Upton D. Allen, is a Professor of Paediatrics at the University of Toronto. He is Chief, Division of Infectious Diseases, Hospital for Sick Children (SickKids). Dr. Allen is a Senior Associate Scientist in the Research Institute, Hospital for Sick Children. His primary appointment is with the Division of Infectious Diseases, Department of Paediatrics at the Hospital for Sick Children.  He is cross-appointed as a professor in the Institute of Health Policy, Management and Evaluation, University of Toronto.  Dr. Allen is interim director of the Transplant and Regenerative Medicine Centre, Hospital for Sick Children. He is well recognized nationally and internationally for his work in the field of EBV-related post-transplant lymphoproliferative disorder (PTLD). He has led numerous initiatives in the area of transplant infectious diseases. He has had numerous invited lectures internationally, visiting professorships, scientific publications, several book chapters, scientific abstracts and several peer-reviewed research grants.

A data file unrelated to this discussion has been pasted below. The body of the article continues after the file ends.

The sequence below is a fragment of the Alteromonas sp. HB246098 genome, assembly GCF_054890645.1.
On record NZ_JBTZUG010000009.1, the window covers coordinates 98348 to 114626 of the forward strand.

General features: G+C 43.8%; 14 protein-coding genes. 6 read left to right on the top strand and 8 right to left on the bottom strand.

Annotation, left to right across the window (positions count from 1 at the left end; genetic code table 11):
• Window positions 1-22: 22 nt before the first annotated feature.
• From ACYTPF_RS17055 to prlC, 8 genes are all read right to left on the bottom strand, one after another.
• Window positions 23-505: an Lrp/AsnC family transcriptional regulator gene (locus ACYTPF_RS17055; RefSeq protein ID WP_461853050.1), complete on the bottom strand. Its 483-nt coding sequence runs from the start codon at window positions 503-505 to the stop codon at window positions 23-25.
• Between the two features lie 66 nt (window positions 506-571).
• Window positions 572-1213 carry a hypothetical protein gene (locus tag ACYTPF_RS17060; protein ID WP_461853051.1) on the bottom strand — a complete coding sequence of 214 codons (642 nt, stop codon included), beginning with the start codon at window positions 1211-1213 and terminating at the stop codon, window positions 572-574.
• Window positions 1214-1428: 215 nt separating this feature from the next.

Sandra Amaral, MD, MHS is the Medical Director of the Kidney Transplant Program and the Hand Transplant Program at Children’s Hospital of Philadelphia. She is an Associate Professor of Pediatrics and Epidemiology.   Dr. Amaral leads several NIH-funded studies focused on kidney transplant access and outcomes. She is the principal investigator (PI) of U-REAACT, a randomized clinical trial testing text messaging and behavioral economic incentives to promote treatment adherence in transplanted youth. She is co- PI of VIRTUUS, an international cohort study to validate urinary biomarker signals associated with rejection and infections in children with kidney transplants. She is also co-PI of the REACH study which is focused on reducing disparities in access to transplant for youth and adults.   Dr. Amaral serves on the American Society of Pediatric Nephrology (ASPN) Council and is currently vice chair of the Vascular Composite Allograft Committee of the United Network for Organ Sharing.